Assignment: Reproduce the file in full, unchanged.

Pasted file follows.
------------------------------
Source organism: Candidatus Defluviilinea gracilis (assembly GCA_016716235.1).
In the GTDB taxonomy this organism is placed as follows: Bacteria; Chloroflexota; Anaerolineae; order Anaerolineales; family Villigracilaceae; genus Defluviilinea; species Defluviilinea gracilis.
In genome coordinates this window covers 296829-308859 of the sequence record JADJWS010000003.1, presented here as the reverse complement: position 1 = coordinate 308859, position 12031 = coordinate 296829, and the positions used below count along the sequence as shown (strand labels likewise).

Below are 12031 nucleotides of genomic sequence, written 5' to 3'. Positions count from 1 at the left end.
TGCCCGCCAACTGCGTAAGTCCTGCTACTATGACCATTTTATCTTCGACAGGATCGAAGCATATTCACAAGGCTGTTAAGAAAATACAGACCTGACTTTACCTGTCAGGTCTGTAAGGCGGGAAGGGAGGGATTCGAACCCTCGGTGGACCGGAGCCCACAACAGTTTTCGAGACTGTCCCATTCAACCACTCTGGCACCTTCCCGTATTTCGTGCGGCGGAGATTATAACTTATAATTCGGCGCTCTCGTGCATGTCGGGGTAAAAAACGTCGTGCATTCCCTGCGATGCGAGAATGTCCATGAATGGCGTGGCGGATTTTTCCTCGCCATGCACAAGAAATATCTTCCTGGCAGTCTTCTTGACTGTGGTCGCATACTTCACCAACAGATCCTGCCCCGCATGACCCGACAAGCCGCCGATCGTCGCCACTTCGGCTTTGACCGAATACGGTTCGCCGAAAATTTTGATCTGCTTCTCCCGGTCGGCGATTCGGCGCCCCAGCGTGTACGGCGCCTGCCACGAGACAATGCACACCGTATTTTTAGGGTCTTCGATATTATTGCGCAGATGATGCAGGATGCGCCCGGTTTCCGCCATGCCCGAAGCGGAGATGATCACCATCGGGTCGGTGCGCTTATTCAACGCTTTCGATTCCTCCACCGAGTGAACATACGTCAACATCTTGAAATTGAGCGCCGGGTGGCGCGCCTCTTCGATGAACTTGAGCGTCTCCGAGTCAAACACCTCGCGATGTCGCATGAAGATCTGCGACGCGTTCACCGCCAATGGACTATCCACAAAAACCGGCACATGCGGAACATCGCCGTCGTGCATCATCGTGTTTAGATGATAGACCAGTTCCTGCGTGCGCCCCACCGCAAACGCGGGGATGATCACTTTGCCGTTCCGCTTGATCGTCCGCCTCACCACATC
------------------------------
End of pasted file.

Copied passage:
Source organism: Candidatus Defluviilinea gracilis (assembly GCA_016716235.1).
In the GTDB taxonomy this organism is placed as follows: Bacteria; Chloroflexota; Anaerolineae; order Anaerolineales; family Villigracilaceae; genus Defluviilinea; species Defluviilinea gracilis.
In genome coordinates this window covers 296829-308859 of the sequence record JADJWS010000003.1, presented here as the reverse complement: position 1 = coordinate 308859, position 12031 = coordinate 296829, and the positions used below count along the sequence as shown (strand labels likewise).

Below are 12031 nucleotides of genomic sequence, written 5' to 3'. Positions count from 1 at the left end.
TGCCCGCCAACTGCGTAAGTCCTGCTACTATGACCATTTTATCTTCGACAGGATCGAAGCATATTCACAAGGCTGTTAAGAAAATACAGACCTGACTTTACCTGTCAGGTCTGTAAGGCGGGAAGGGAGGGATTCGAACCCTCGGTGGACCGGAGCCCACAACAGTTTTCGAGACTGTCCCATTCAACCACTCTGGCACCTTCCCGTATTTCGTGCGGCGGAGATTATAACTTATAATTCGGCGCTCTCGTGCATGTCGGGGTAAAAAACGTCGTGCATTCCCTGCGATGCGAGAATGTCCATGAATGGCGTGGCGGATTTTTCCTCGCCATGCACAAGAAATATCTTCCTGGCAGTCTTCTTGACTGTGGTCGCATACTTCACCAACAGATCCTGCCCCGCATGACCCGACAAGCCGCCGATCGTCGCCACTTCGGCTTTGACCGAATACGGTTCGCCGAAAATTTTGATCTGCTTCTCCCGGTCGGCGATTCGGCGCCCCAGCGTGTACGGCGCCTGCCACGAGACAATGCACACCGTATTTTTAGGGTCTTCGATATTATTGCGCAGATGATGCAGGATGCGCCCGGTTTCCGCCATGCCCGAAGCGGAGATGATCACCATCGGGTCGGTGCGCTTATTCAACGCTTTCGATTCCTCCACCGAGTGAACATACGTCAACATCTTGAAATTGAGCGCCGGGTGGCGCGCCTCTTCGATGAACTTGAGCGTCTCCGAGTCAAACACCTCGCGATGTCGCATGAAGATCTGCGACGCGTTCACCGCCAATGGACTATCCACAAAAACCGGCACATGCGGAACATCGCCGTCGTGCATCATCGTGTTTAGATGATAGACCAGTTCCTGCGTGCGCCCCACCGCAAACGCGGGGATGATCACTTTGCCGTTCCGCTTGATCGTCCGCCTCACCACATC